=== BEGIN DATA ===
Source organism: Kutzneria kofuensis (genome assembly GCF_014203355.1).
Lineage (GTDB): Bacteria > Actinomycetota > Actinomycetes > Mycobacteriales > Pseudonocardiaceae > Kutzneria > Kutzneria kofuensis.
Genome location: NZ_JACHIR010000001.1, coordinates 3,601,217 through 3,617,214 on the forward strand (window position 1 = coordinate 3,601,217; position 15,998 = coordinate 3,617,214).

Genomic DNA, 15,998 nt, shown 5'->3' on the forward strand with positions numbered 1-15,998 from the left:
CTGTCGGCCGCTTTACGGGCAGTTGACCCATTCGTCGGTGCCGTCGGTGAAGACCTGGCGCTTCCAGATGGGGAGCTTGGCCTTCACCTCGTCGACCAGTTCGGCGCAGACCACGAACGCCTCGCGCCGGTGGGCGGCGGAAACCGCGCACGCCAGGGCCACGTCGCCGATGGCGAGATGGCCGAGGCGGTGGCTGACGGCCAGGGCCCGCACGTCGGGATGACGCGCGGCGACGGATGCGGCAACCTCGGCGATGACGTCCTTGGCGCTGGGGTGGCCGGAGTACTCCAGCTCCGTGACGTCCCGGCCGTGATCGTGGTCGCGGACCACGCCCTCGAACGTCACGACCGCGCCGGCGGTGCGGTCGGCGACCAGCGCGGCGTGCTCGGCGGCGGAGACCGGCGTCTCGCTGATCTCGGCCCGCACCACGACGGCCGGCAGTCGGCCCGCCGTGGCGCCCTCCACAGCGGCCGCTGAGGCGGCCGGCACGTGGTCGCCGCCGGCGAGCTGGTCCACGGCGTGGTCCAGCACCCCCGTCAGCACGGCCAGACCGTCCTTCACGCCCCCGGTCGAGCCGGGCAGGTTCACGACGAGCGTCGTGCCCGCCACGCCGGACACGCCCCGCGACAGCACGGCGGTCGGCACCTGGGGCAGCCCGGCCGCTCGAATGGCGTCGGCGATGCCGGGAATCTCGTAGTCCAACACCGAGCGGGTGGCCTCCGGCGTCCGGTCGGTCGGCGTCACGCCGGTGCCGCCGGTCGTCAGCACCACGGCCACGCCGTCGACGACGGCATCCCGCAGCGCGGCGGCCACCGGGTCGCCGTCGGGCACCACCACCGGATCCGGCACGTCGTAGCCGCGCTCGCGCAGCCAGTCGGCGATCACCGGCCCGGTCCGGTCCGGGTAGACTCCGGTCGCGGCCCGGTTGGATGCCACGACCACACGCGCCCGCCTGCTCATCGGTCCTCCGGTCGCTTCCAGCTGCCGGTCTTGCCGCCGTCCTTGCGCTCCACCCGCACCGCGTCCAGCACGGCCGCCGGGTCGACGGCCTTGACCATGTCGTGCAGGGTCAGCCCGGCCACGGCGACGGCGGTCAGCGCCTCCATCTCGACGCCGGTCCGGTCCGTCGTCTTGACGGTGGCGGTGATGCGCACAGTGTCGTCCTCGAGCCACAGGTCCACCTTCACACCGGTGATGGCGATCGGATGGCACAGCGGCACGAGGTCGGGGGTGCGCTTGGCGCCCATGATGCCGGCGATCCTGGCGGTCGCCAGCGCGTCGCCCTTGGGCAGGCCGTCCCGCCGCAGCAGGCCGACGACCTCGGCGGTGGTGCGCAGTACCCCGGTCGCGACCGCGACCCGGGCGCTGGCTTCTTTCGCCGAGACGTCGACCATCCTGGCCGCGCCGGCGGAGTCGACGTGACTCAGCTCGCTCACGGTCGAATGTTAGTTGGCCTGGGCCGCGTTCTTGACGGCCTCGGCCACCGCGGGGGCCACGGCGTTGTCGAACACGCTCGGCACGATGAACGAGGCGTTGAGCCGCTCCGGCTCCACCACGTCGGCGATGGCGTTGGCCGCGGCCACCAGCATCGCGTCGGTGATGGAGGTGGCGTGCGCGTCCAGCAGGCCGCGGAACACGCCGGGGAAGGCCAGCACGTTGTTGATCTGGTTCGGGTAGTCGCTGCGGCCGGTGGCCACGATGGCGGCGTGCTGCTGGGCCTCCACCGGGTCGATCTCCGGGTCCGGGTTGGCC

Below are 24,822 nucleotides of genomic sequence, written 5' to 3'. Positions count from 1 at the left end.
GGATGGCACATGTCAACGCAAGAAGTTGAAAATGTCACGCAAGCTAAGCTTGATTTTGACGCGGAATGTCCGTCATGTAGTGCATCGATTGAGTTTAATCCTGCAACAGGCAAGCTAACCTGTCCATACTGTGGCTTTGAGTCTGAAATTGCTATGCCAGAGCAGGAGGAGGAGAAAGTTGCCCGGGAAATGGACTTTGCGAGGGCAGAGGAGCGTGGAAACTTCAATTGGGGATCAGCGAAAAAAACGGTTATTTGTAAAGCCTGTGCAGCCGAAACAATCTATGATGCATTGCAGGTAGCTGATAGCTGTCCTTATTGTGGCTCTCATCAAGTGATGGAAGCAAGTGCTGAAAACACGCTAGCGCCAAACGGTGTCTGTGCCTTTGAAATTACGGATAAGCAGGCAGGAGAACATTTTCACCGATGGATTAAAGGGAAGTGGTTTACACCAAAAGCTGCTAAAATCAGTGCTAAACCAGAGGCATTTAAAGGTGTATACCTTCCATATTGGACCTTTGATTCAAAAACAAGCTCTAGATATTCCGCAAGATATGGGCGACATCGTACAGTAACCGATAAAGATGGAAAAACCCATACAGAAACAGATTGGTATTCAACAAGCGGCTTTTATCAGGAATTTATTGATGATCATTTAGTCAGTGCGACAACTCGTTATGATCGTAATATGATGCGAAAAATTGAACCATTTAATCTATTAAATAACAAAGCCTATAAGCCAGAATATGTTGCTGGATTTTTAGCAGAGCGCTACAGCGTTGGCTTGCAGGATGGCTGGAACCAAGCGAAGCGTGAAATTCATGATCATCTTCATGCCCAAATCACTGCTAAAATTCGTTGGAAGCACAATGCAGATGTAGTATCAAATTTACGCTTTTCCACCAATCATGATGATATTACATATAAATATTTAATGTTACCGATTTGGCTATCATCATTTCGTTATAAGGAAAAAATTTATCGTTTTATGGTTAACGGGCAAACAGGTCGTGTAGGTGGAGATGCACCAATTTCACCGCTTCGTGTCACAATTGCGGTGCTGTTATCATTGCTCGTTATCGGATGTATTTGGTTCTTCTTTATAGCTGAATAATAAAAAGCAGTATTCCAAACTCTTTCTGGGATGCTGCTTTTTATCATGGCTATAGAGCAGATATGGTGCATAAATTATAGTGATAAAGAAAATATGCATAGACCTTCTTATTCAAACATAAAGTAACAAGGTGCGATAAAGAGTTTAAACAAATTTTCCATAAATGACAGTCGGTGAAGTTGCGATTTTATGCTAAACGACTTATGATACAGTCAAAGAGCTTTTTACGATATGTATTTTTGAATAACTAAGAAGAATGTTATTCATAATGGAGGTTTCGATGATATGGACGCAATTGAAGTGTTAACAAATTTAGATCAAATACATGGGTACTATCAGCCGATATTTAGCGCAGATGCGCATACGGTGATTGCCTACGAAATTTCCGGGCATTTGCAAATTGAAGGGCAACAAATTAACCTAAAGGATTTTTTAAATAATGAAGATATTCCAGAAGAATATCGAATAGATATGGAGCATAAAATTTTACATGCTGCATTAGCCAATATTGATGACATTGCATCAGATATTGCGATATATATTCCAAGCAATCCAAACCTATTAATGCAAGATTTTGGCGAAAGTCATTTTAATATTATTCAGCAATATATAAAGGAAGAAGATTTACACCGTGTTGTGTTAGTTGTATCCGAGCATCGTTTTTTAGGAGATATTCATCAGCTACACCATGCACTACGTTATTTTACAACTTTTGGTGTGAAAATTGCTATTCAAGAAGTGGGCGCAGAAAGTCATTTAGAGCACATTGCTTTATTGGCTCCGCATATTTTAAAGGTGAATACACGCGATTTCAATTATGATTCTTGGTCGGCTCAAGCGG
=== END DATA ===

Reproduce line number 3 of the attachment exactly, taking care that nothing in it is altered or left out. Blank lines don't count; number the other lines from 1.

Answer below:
Genome location: NZ_JACHIR010000001.1, coordinates 3,601,217 through 3,617,214 on the forward strand (window position 1 = coordinate 3,601,217; position 15,998 = coordinate 3,617,214).